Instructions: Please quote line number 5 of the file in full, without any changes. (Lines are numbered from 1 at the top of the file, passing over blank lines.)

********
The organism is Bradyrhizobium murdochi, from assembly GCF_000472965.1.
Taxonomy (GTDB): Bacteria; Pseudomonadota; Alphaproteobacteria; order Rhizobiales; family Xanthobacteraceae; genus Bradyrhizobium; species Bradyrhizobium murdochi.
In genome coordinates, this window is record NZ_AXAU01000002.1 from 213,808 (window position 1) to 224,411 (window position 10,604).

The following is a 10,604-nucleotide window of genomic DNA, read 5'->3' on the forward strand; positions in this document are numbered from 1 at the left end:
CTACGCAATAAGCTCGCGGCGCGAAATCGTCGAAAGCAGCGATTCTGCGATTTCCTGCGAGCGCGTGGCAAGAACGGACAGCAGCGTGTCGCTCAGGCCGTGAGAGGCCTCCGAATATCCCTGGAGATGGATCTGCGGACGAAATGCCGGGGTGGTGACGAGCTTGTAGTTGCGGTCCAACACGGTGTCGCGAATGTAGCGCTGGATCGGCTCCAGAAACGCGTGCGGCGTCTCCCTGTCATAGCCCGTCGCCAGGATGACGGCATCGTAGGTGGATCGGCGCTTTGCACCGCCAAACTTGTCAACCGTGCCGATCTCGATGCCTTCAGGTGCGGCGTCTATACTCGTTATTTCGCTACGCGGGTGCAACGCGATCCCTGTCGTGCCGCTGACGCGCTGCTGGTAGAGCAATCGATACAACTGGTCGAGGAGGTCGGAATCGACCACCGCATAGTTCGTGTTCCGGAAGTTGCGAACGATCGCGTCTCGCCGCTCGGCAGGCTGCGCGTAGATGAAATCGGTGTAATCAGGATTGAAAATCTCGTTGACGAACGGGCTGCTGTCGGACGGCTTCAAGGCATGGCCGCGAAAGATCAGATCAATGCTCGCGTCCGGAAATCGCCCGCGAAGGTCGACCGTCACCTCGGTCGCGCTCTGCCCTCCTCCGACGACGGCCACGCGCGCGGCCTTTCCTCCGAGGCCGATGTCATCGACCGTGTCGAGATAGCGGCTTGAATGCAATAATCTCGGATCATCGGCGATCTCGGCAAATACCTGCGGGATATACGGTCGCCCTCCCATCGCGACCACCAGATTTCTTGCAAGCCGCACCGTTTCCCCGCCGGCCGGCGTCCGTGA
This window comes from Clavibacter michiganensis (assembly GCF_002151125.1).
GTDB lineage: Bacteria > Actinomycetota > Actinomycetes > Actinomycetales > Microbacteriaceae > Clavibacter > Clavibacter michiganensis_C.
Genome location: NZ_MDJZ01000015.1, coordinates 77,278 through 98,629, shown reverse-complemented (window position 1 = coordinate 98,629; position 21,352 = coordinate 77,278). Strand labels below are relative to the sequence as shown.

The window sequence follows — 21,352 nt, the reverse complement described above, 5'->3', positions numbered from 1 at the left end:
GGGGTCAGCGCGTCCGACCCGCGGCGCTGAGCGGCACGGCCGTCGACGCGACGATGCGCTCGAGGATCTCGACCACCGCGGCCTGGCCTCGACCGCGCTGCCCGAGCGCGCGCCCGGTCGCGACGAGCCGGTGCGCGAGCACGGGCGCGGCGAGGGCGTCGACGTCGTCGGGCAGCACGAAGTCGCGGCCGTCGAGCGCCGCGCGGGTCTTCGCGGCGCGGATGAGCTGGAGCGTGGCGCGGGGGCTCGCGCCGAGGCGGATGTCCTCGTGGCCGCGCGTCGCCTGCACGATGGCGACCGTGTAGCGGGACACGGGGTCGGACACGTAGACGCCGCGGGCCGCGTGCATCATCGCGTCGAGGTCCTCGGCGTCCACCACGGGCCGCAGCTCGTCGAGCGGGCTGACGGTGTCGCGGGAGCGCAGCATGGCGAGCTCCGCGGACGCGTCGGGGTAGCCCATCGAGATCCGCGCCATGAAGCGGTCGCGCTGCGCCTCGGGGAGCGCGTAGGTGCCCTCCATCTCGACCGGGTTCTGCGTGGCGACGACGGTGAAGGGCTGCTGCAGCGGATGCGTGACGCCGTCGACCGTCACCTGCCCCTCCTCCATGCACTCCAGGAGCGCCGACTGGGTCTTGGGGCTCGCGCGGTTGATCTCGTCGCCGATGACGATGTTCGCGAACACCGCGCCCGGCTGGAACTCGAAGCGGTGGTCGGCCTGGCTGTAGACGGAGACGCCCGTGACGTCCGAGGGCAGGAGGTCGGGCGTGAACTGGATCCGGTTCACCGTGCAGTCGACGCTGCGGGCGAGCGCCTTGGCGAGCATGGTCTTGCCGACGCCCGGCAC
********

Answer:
CTACGCAATAAGCTCGCGGCGCGAAATCGTCGAAAGCAGCGATTCTGCGATTTCCTGCGAGCGCGTGGCAAGAACGGACAGCAGCGTGTCGCTCAGGCCGTGAGAGGCCTCCGAATATCCCTGGAGATGGATCTGCGGACGAAATGCCGGGGTGGTGACGAGCTTGTAGTTGCGGTCCAACACGGTGTCGCGAATGTAGCGCTGGATCGGCTCCAGAAACGCGTGCGGCGTCTCCCTGTCATAGCCCGTCGCCAGGATGACGGCATCGTAGGTGGATCGGCGCTTTGCACCGCCAAACTTGTCAACCGTGCCGATCTCGATGCCTTCAGGTGCGGCGTCTATACTCGTTATTTCGCTACGCGGGTGCAACGCGATCCCTGTCGTGCCGCTGACGCGCTGCTGGTAGAGCAATCGATACAACTGGTCGAGGAGGTCGGAATCGACCACCGCATAGTTCGTGTTCCGGAAGTTGCGAACGATCGCGTCTCGCCGCTCGGCAGGCTGCGCGTAGATGAAATCGGTGTAATCAGGATTGAAAATCTCGTTGACGAACGGGCTGCTGTCGGACGGCTTCAAGGCATGGCCGCGAAAGATCAGATCAATGCTCGCGTCCGGAAATCGCCCGCGAAGGTCGACCGTCACCTCGGTCGCGCTCTGCCCTCCTCCGACGACGGCCACGCGCGCGGCCTTTCCTCCGAGGCCGATGTCATCGACCGTGTCGAGATAGCGGCTTGAATGCAATAATCTCGGATCATCGGCGATCTCGGCAAATACCTGCGGGATATACGGTCGCCCTCCCATCGCGACCACCAGATTTCTTGCAAGCCGCACCGTTTCCCCGCCGGCCGGCGTCCGTGA